Here’s a great new review for my mystery from INDIE READER. This month I’m giving away codes for downloads of my new Audible audiobook of FLOATS THE DARK SHADOW, read by Hollie Jackson, so I hope the review will tempt you to come leave a comment on any post at Chocolate, Cats and Crime, or on any page of my YvesFey . com website.
Rating: 4.5 stars
A policeman in late nineteenth-century Paris tries to track down a vicious child murderer who may be linked to an eccentric group of artists.
The year is 1897, and Inspecteur Michel Devaux of the Sûreté is investigating the disappearance of several young children, mostly boys. Strange winged crosses appear where they have been taken, and there are hints of a link to Satanic rituals. Devaux’s investigation quickly leads him to the Revenants, a group of artists and poets dedicated to creative exploration of life and death, rebellion and truth, darkness and light. Theodora Faraday, an American painter living in Paris, and a member of the Revenants, is horrified by the killings and concerned for her beloved cousin, Averill Charron, a key suspect. Determined to do what she can, she takes up the case on her own – but even her courage and daring may not be enough to save her from a madman’s horrific fantasy.
FLOATS THE DARK SHADOW is a disturbingly- but beautifully-crafted tale that will send chills down the reader’s spine even as it fascinates. Fey has a way with words that matches her heroine’s skill with paints, setting the scene and invoking emotion with vigor and artistic sense. The setting feels true-to-life and three-dimensional – the world of nineteenth-century Paris blooms around the reader, scents and textures, politics and attitudes alike. The plot is vigorous and action-filled without losing coherence or intelligence, and the lead characters are all fully human, fully believable, and in their own ways understandable. Every single person in the book has motivations and backgrounds that shape and move them- some may be sadistic, vicious and vile, but none are ever flat or uninteresting. The ending, while providing a satisfying resolution, retains a certain yearning complexity that leaves the reader hoping for the characters’ stories to be continued in further books – and honestly, it’s hard to let go of such interesting company.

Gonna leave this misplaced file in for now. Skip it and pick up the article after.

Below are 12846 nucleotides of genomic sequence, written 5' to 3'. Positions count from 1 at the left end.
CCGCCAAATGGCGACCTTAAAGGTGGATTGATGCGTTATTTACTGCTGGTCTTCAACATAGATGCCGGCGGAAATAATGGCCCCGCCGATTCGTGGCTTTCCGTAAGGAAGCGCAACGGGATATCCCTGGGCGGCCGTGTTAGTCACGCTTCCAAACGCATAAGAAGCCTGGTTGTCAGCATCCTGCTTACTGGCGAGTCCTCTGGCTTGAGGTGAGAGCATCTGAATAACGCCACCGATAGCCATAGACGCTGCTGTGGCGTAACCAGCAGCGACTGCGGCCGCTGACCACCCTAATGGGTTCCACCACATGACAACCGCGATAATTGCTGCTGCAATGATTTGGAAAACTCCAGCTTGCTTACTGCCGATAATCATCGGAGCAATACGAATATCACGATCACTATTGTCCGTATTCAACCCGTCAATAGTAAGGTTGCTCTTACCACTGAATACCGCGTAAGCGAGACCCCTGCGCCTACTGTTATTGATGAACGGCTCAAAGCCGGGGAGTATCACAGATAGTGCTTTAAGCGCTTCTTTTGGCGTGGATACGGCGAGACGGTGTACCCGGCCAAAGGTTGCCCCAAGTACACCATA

The squeamish reader may not find this a comfortable read, given that it involves, among other evils, the torture and murders of young children, and the author’s skill with words and scene-setting only heightens the horror. There are places, perhaps, where the story drifts a bit too much into the mystical for some readers’ liking, especially with the Tarot cards, but that is naturally a matter of opinion.
FLOATS THE DARK SHADOW is a chilling, dark, richly complex, and thoroughly engrossing historical mystery – with a shiver of horror to it.
Reviewed by Catherine Langrehr for IndieReader